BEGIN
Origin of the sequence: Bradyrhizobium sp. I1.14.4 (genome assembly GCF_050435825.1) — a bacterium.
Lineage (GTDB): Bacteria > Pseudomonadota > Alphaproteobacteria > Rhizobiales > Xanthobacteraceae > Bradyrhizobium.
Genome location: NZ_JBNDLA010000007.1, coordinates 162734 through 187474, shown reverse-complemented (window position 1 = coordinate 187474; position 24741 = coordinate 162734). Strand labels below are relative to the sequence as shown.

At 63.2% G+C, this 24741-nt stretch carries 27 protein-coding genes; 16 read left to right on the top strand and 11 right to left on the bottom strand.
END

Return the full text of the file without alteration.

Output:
Origin of the sequence: Bradyrhizobium sp. I1.14.4 (genome assembly GCF_050435825.1) — a bacterium.
Lineage (GTDB): Bacteria > Pseudomonadota > Alphaproteobacteria > Rhizobiales > Xanthobacteraceae > Bradyrhizobium.
Genome location: NZ_JBNDLA010000007.1, coordinates 162734 through 187474, shown reverse-complemented (window position 1 = coordinate 187474; position 24741 = coordinate 162734). Strand labels below are relative to the sequence as shown.

At 63.2% G+C, this 24741-nt stretch carries 27 protein-coding genes; 16 read left to right on the top strand and 11 right to left on the bottom strand.